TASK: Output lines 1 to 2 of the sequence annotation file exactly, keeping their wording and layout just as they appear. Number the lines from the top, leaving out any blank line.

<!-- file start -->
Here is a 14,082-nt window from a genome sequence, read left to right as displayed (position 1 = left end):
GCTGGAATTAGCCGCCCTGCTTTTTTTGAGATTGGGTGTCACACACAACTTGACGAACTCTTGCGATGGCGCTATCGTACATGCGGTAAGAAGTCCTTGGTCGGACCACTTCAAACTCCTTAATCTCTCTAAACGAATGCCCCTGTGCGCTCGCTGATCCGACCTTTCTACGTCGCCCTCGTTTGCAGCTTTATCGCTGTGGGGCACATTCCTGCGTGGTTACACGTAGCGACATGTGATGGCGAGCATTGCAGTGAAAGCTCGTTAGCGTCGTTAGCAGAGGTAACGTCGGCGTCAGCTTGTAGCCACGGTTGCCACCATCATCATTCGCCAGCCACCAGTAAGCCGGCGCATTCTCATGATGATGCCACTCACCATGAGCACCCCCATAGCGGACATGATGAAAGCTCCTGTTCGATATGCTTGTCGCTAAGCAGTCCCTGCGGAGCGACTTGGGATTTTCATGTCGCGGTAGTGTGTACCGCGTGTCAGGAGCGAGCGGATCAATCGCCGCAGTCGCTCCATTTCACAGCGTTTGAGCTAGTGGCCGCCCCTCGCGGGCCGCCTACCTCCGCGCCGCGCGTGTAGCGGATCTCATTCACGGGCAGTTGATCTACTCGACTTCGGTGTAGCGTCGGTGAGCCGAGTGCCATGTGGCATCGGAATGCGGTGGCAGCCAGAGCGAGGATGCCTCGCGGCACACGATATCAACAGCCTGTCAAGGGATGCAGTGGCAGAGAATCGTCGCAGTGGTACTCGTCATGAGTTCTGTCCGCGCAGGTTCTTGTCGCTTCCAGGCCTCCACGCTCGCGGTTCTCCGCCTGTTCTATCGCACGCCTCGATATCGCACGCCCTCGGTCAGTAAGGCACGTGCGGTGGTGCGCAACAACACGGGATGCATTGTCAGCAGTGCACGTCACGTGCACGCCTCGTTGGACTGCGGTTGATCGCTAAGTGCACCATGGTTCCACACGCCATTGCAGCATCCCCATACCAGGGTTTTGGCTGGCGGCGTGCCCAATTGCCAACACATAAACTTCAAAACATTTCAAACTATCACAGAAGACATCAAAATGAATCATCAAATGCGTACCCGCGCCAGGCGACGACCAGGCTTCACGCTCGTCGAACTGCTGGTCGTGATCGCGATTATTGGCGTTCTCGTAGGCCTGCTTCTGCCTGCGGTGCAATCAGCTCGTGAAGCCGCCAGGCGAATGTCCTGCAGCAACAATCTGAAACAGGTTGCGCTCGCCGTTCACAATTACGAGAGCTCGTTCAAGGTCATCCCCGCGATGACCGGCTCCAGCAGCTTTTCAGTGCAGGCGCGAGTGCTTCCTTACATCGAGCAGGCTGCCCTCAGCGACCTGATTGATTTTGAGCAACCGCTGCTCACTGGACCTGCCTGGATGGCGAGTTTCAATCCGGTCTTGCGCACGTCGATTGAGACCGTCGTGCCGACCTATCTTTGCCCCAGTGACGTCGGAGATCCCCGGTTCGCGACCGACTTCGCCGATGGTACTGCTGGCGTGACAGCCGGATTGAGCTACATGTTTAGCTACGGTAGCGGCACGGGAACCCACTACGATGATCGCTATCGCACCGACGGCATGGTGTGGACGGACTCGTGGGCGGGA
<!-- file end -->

Here is a 14,082-nt window from a genome sequence, read left to right as displayed (position 1 = left end):
GCTGGAATTAGCCGCCCTGCTTTTTTTGAGATTGGGTGTCACACACAACTTGACGAACTCTTGCGATGGCGCTATCGTACATGCGGTAAGAAGTCCTTGGTCGGACCACTTCAAACTCCTTAATCTCTCTAAACGAATGCCCCTGTGCGCTCGCTGATCCGACCTTTCTACGTCGCCCTCGTTTGCAGCTTTATCGCTGTGGGGCACATTCCTGCGTGGTTACACGTAGCGACATGTGATGGCGAGCATTGCAGTGAAAGCTCGTTAGCGTCGTTAGCAGAGGTAACGTCGGCGTCAGCTTGTAGCCACGGTTGCCACCATCATCATTCGCCAGCCACCAGTAAGCCGGCGCATTCTCATGATGATGCCACTCACCATGAGCACCCCCATAGCGGACATGATGAAAGCTCCTGTTCGATATGCTTGTCGCTAAGCAGTCCCTGCGGAGCGACTTGGGATTTTCATGTCGCGGTAGTGTGTACCGCGTGTCAGGAGCGAGCGGATCAATCGCCGCAGTCGCTCCATTTCACAGCGTTTGAGCTAGTGGCCGCCCCTCGCGGGCCGCCTACCTCCGCGCCGCGCGTGTAGCGGATCTCATTCACGGGCAGTTGATCTACTCGACTTCGGTGTAGCGTCGGTGAGCCGAGTGCCATGTGGCATCGGAATGCGGTGGCAGCCAGAGCGAGGATGCCTCGCGGCACACGATATCAACAGCCTGTCAAGGGATGCAGTGGCAGAGAATCGTCGCAGTGGTACTCGTCATGAGTTCTGTCCGCGCAGGTTCTTGTCGCTTCCAGGCCTCCACGCTCGCGGTTCTCCGCCTGTTCTATCGCACGCCTCGATATCGCACGCCCTCGGTCAGTAAGGCACGTGCGGTGGTGCGCAACAACACGGGATGCATTGTCAGCAGTGCACGTCACGTGCACGCCTCGTTGGACTGCGGTTGATCGCTAAGTGCACCATGGTTCCACACGCCATTGCAGCATCCCCATACCAGGGTTTTGGCTGGCGGCGTGCCCAATTGCCAACACATAAACTTCAAAACATTTCAAACTATCACAGAAGACATCAAAATGAATCATCAAATGCGTACCCGCGCCAGGCGACGACCAGGCTTCACGCTCGTCGAACTGCTGGTCGTGATCGCGATTATTGGCGTTCTCGTAGGCCTGCTTCTGCCTGCGGTGCAATCAGCTCGTGAAGCCGCCAGGCGAATGTCCTGCAGCAACAATCTGAAACAGGTTGCGCTCGCCGTTCACAATTACGAGAGCTCGTTCAAGGTCATCCCCGCGATGACCGGCTCCAGCAGCTTTTCAGTGCAGGCGCGAGTGCTTCCTTACATCGAGCAGGCTGCCCTCAGCGACCTGATTGATTTTGAGCAACCGCTGCTCACTGGACCTGCCTGGATGGCGAGTTTCAATCCGGTCTTGCGCACGTCGATTGAGACCGTCGTGCCGACCTATCTTTGCCCCAGTGACGTCGGAGATCCCCGGTTCGCGACCGACTTCGCCGATGGTACTGCTGGCGTGACAGCCGGATTGAGCTACATGTTTAGCTACGGTAGCGGCACGGGAACCCACTACGATGATCGCTATCGCACCGACGGCATGGTGTGGACGGACTCGTGGGCGGGA